Identity of tendon stem cells – how much do we know?


  • Pauline Po Yee Lui

    Corresponding author
    1. The Hong Kong Jockey Club Sports Medicine and Health Sciences Centre, Faculty of Medicine, The Chinese University of Hong Kong, Hong Kong, SAR, China
    2. Program of Stem Cell and Regeneration, School of Biomedical Science, The Chinese University of Hong Kong, Hong Kong, SAR, China
    • Department of Orthopaedics and Traumatology, Faculty of Medicine, The Chinese University of Hong Kong, Hong Kong, SAR, China
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Correspondence to: Pauline Po Yee LUI, Ph.D., Rm. 74025, 5/F, Clinical Sciences Building, Prince of Wales Hospital, Shatin, Hong Kong SAR, China.

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Tendon stem cells are multi-potent adult stem cells with broad differentiation plasticity that render them of great importance in cell-based therapies for the repair of tendons. We called them tendon-derived stem cells (TDSCs) to indicate the tissue origin from which the stem cells were isolated in vitro. Based on the work of other sources of MSCs and specific work on TDSCs, some properties of TDSCs have been characterized / implicated in vitro. Despite these findings, tendon stem cells remained controversial cells. This was because MSCs residing in different organs, although very similar, were not identical cells. There is evidence of differences in stem cell-related properties and functions related to tissue origins. Similar to other stem cells, tendon stem cells were identified and characterized in vitro. Their in vivo identities, niche (both anatomical locations and regulators) and roles in tendons were less understood. This review aims to summarize the current evidence of the possible anatomical locations and niche signals regulating the functions of tendon stem cells in vivo. The possible roles of tendon stem cells in tendon healing and non-healing are presented. Finally, the potential strategies for understanding the in vivo identity of tendon stem cells are discussed.


Mesenchymal stem cells (MSCs) are multi-potent cells that have the capacity to develop into different mature mesenchymal cell types. Recently, we and others have isolated stem cells from tendon tissues of various species in vitro [1-4]. These cells expressed stem cell-related markers, formed adherent colonies in culture and showed self-renewal potential [1-3]. They could differentiate into osteogenic, chondrogenic and adipogenic lineages upon induction in vitro and could form tendon-like, cartilage-like, bone-like and tendon–bone junction-like tissues after subcutaneous transplantation in nude mouse or nude rat models [1, 2]. We called these cells tendon-derived stem cells (TDSCs) to indicate the tissue origin from which the stem cells were isolated in vitro. Although MSCs isolated from different tissues share some common stem cell properties, they might exhibit some tissue-specific characteristics and hence functional differences [5]. Our recent data showed that TDSCs exhibited higher clonogenicity, proliferation, multi-lineage differentiation potential compared with paired bone marrow-derived MSCs (BMSCs) in vitro [6]. Compared with BMSCs, TDSCs also expressed higher levels of BMP receptor IA, IB and II, as well as showed higher BMP-2-induced osteogenic differentiation [7]. This data supported that TDSCs and BMSCs might be distinct cell types. However, the possibility that TDSCs and BMSCs were derived from a common ancestor that gradually assumed tissue-specific phenotypes under the influence of local niche could not be excluded. While many stem cell-related markers were reported to be expressed by TDSCs, none of them were specific, which could uniquely identify TDSCs in vitro and tendon stem cells in vivo. Moreover, the markers expressed by tendon stem cells in vivo might be altered as a consequence of in vitro cell culture. Therefore, tendon stem cells in vivo remained controversial cells. Compared with the in vitro characteristics, their in vivo identities, niche and roles in tendon were less understood. Cultured tendon stem cells have been reported to promote early tendon healing in animal models [8, 9]. However, the conditions were not optimized. To facilitate the design of new drugs for modulating the functions of endogenous tendon stem cells or optimize the conditions for ex vivo culture of tendon stem cells for drug testing and tendon repair, better understanding of the in vivo identities, niches and roles of stem cells in tendon is essential. In this review, I have summarized the possible anatomical locations and niche signals regulating the functions of tendon stem cells in vivo. The possible roles of tendon stem cells in tendon healing and non-healing are presented. Finally, the potential strategies for understanding the in vivo identity of tendon stem cells are discussed. As stem cells isolated in vitro might exhibit differences compared with stem cells in vivo, and different names have been used to refer to stem cells isolated from tendon tissue in vitro, I have used the term ‘tendon stem cells’ to refer to stem cells and progenitor cells in tendon tissue in vivo and ‘TDSCs’ to refer to stem and progenitor cells isolated from tendon tissue in vitro, respectively, in this review.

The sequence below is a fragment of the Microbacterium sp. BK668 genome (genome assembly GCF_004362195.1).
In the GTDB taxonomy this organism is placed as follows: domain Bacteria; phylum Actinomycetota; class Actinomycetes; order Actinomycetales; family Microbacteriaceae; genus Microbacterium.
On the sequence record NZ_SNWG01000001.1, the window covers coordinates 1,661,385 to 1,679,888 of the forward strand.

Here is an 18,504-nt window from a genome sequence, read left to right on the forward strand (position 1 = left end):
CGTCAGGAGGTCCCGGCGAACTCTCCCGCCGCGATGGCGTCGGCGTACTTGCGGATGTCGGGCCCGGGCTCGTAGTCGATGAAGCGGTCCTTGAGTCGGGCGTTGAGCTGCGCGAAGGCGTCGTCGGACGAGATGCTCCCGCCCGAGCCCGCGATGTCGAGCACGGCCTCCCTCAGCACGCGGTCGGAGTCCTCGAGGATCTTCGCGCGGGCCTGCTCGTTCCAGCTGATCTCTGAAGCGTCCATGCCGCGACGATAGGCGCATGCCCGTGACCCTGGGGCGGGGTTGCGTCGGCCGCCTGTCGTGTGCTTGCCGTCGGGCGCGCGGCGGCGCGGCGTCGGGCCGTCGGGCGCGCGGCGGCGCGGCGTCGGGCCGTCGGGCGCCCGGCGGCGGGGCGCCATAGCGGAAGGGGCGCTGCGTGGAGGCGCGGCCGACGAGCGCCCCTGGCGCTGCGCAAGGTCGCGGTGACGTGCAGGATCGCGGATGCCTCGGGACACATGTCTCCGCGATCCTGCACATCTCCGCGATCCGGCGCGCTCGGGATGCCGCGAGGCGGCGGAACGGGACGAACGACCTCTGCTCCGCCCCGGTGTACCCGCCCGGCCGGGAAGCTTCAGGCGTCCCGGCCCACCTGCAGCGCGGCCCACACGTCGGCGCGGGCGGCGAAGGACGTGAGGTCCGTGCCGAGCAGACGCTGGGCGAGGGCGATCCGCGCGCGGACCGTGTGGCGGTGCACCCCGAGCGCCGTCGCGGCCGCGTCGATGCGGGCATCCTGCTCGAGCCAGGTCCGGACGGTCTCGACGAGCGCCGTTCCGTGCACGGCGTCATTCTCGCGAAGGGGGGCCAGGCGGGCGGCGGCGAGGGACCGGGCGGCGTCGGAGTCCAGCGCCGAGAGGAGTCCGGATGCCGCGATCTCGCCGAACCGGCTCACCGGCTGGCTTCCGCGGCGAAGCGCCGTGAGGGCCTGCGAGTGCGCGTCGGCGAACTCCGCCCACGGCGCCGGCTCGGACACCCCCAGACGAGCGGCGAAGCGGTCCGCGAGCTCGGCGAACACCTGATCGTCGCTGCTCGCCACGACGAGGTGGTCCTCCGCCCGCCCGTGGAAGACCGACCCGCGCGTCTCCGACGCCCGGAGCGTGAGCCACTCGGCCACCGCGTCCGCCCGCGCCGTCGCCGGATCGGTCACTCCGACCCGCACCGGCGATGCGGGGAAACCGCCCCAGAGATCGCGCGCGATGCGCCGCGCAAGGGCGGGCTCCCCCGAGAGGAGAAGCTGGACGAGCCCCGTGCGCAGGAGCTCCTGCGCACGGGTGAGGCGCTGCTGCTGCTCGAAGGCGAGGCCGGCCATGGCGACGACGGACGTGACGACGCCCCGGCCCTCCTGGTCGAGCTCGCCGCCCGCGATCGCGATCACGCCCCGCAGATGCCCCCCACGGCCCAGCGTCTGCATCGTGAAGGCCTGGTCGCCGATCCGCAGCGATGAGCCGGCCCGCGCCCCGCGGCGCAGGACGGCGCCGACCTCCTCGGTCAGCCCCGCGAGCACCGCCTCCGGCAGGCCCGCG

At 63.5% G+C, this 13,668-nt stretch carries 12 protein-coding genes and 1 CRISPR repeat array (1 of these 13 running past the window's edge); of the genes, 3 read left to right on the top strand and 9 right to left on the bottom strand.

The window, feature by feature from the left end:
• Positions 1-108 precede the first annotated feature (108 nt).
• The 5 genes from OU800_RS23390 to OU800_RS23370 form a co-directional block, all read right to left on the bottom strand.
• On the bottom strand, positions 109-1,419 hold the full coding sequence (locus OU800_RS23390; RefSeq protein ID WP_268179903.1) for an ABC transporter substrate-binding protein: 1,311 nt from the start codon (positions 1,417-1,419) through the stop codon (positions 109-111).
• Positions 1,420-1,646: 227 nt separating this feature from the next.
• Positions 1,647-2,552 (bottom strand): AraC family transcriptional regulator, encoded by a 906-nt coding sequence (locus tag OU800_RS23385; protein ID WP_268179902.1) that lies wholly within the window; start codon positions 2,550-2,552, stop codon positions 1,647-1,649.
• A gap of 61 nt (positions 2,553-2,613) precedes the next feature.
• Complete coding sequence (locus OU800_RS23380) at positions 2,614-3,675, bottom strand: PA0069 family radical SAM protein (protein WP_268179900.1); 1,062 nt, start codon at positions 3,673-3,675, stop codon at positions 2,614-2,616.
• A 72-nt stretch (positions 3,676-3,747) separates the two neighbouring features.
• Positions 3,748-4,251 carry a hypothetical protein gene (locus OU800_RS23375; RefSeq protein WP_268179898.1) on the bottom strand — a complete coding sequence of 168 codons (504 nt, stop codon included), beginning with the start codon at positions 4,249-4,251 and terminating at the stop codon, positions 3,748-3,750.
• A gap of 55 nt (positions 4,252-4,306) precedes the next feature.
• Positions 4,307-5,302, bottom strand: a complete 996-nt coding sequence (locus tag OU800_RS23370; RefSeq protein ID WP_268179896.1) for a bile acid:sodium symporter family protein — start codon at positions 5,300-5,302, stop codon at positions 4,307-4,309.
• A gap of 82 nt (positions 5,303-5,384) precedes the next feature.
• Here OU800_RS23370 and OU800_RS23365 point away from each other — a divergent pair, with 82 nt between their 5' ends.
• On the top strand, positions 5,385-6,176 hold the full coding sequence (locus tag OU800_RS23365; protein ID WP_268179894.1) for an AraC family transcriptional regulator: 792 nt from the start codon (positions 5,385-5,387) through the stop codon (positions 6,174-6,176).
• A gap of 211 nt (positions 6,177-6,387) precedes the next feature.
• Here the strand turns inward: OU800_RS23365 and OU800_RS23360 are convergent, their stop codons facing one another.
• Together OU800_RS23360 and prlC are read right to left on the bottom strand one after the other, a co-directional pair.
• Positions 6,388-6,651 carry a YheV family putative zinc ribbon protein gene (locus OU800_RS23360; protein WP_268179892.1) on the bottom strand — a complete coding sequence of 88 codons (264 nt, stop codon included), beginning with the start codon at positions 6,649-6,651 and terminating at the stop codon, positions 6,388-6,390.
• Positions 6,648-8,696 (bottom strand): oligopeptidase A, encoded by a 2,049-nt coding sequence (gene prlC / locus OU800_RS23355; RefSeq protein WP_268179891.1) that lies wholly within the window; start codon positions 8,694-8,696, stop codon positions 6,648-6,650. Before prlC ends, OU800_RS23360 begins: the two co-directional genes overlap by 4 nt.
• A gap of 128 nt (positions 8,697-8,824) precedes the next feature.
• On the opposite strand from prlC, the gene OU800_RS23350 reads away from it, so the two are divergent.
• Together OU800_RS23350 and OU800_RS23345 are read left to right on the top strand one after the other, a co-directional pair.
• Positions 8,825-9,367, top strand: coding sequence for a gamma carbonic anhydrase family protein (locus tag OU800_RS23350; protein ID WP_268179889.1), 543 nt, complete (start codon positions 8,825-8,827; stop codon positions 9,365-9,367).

Stem cell niche and its clinical implications